Opinion

Editorial — Clark moves cautiously

Premier-elect Christy Clark visited Langley on Friday night. She appeared at the reception which kicked off Langley MLA Mary Polak’s annual Spring Fling, a fundraiser for the BC Liberal Party.

It was a smart move on Clark’s part to visit Langley. She was the only leadership candidate to make a stop in Langley during the sign-up portion of the campaign, and she is also a bit of an unknown factor to many BC Liberal party members.

The gathering, which attracted about 300 party faithful, was a great opportunity for her to meet some of  those supporters and demonstrate her ability to connect with people — something she is clearly good at.

Her visit to the event was a hit with those in attendance, and it marked yet another step in the most important job she has to do. That job is to unite the BC Liberals behind her leadership, and take a united party forward as government, and into an election.

On Monday, Clark stated that she expects there will be an election before the May, 2013 date mandated by the province’s fixed election law. There is some logic in this, as she has no mandate from the people of B.C. to bring forward any major changes.

Fixed election dates are a good thing. They take away the power of calling an election at the time which is best for an incumbent premier.However, there is also merit in a new premier (and new NDP leader) presenting themselves to voters for  judging — sooner rather than later.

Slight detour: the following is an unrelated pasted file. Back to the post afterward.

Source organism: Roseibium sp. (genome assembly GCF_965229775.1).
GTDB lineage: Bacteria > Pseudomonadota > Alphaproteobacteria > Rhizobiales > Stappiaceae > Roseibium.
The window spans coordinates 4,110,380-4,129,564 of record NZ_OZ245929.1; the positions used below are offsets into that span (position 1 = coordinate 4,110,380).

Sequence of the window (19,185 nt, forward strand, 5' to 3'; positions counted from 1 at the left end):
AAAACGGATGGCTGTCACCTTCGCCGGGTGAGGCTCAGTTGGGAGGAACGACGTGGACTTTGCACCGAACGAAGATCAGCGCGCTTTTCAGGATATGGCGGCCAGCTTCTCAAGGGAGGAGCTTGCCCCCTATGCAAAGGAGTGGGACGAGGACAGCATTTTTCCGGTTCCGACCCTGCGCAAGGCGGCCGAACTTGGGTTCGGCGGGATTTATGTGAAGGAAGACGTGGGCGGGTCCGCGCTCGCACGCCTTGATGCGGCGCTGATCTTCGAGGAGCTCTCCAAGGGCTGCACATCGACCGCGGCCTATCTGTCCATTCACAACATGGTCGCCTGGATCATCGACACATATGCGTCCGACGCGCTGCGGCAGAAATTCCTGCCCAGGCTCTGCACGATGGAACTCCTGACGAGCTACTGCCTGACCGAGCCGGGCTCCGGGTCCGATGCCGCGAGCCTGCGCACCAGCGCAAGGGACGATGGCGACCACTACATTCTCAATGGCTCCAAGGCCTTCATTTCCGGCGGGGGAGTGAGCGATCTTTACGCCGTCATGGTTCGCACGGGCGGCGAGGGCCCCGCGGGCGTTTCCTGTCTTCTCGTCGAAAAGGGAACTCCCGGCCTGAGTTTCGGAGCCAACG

Clark has, for the most part, avoided extensive media interviews since her selection as BC Liberal leader. This is also a smart move. She is busy studying transition documents, evaluating senior civil servants and, most importantly, deciding on the makeup of her cabinet. All these things require careful reflection and deliberation, and can’t be done while juggling a full interview schedule.

She also has avoided making pronouncements which may end up conflicting with one another, as happened with Bill Vander Zalm when he was first named Social Credit leader in 1986.

Some of those pronouncements ended up costing him dearly, as cabinet ministers often had no idea which direction the government was heading. This eventually led to a lack of confidence in his leadership, and the eventual demise of both the government and the Social Credit Party.

Clark seems to be avoiding that mine field, thus far.

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